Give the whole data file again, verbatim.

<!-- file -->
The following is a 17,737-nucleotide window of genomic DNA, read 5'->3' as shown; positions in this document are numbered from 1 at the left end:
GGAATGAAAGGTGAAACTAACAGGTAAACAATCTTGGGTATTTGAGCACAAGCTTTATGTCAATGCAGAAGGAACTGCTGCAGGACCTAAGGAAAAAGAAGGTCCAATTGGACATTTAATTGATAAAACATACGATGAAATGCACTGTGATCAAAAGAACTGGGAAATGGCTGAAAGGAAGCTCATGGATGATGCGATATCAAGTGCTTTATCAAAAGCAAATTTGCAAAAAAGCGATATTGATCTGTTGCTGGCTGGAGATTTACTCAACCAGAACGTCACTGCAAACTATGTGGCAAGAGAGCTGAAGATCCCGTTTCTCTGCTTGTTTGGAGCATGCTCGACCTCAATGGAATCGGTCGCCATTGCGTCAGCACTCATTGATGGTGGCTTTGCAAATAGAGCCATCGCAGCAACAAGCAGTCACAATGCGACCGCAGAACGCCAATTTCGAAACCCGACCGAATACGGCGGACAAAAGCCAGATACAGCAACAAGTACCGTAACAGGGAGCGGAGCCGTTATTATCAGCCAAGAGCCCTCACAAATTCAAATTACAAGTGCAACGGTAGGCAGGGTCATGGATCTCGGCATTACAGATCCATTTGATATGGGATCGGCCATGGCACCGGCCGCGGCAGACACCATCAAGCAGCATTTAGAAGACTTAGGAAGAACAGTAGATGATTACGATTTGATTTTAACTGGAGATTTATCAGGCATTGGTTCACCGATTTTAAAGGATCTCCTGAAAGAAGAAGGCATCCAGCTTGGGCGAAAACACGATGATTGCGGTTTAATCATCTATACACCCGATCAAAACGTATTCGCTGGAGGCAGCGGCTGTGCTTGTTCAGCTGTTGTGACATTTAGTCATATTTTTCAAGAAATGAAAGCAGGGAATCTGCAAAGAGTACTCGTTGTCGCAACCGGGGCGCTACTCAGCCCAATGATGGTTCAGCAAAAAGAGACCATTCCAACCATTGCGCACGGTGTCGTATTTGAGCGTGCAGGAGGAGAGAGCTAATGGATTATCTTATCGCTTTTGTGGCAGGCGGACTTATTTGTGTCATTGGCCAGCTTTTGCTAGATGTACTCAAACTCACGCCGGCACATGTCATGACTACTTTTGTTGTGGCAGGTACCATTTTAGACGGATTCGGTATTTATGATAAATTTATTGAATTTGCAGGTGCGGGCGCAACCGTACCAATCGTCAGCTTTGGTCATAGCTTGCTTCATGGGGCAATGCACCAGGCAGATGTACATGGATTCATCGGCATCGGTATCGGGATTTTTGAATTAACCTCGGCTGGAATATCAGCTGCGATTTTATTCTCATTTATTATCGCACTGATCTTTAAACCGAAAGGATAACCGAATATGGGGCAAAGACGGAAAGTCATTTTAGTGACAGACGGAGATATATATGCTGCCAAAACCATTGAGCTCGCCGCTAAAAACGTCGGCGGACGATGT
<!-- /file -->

The following is a 17,737-nucleotide window of genomic DNA, read 5'->3' as shown; positions in this document are numbered from 1 at the left end:
GGAATGAAAGGTGAAACTAACAGGTAAACAATCTTGGGTATTTGAGCACAAGCTTTATGTCAATGCAGAAGGAACTGCTGCAGGACCTAAGGAAAAAGAAGGTCCAATTGGACATTTAATTGATAAAACATACGATGAAATGCACTGTGATCAAAAGAACTGGGAAATGGCTGAAAGGAAGCTCATGGATGATGCGATATCAAGTGCTTTATCAAAAGCAAATTTGCAAAAAAGCGATATTGATCTGTTGCTGGCTGGAGATTTACTCAACCAGAACGTCACTGCAAACTATGTGGCAAGAGAGCTGAAGATCCCGTTTCTCTGCTTGTTTGGAGCATGCTCGACCTCAATGGAATCGGTCGCCATTGCGTCAGCACTCATTGATGGTGGCTTTGCAAATAGAGCCATCGCAGCAACAAGCAGTCACAATGCGACCGCAGAACGCCAATTTCGAAACCCGACCGAATACGGCGGACAAAAGCCAGATACAGCAACAAGTACCGTAACAGGGAGCGGAGCCGTTATTATCAGCCAAGAGCCCTCACAAATTCAAATTACAAGTGCAACGGTAGGCAGGGTCATGGATCTCGGCATTACAGATCCATTTGATATGGGATCGGCCATGGCACCGGCCGCGGCAGACACCATCAAGCAGCATTTAGAAGACTTAGGAAGAACAGTAGATGATTACGATTTGATTTTAACTGGAGATTTATCAGGCATTGGTTCACCGATTTTAAAGGATCTCCTGAAAGAAGAAGGCATCCAGCTTGGGCGAAAACACGATGATTGCGGTTTAATCATCTATACACCCGATCAAAACGTATTCGCTGGAGGCAGCGGCTGTGCTTGTTCAGCTGTTGTGACATTTAGTCATATTTTTCAAGAAATGAAAGCAGGGAATCTGCAAAGAGTACTCGTTGTCGCAACCGGGGCGCTACTCAGCCCAATGATGGTTCAGCAAAAAGAGACCATTCCAACCATTGCGCACGGTGTCGTATTTGAGCGTGCAGGAGGAGAGAGCTAATGGATTATCTTATCGCTTTTGTGGCAGGCGGACTTATTTGTGTCATTGGCCAGCTTTTGCTAGATGTACTCAAACTCACGCCGGCACATGTCATGACTACTTTTGTTGTGGCAGGTACCATTTTAGACGGATTCGGTATTTATGATAAATTTATTGAATTTGCAGGTGCGGGCGCAACCGTACCAATCGTCAGCTTTGGTCATAGCTTGCTTCATGGGGCAATGCACCAGGCAGATGTACATGGATTCATCGGCATCGGTATCGGGATTTTTGAATTAACCTCGGCTGGAATATCAGCTGCGATTTTATTCTCATTTATTATCGCACTGATCTTTAAACCGAAAGGATAACCGAATATGGGGCAAAGACGGAAAGTCATTTTAGTGACAGACGGAGATATATATGCTGCCAAAACCATTGAGCTCGCCGCTAAAAACGTCGGCGGACGATGT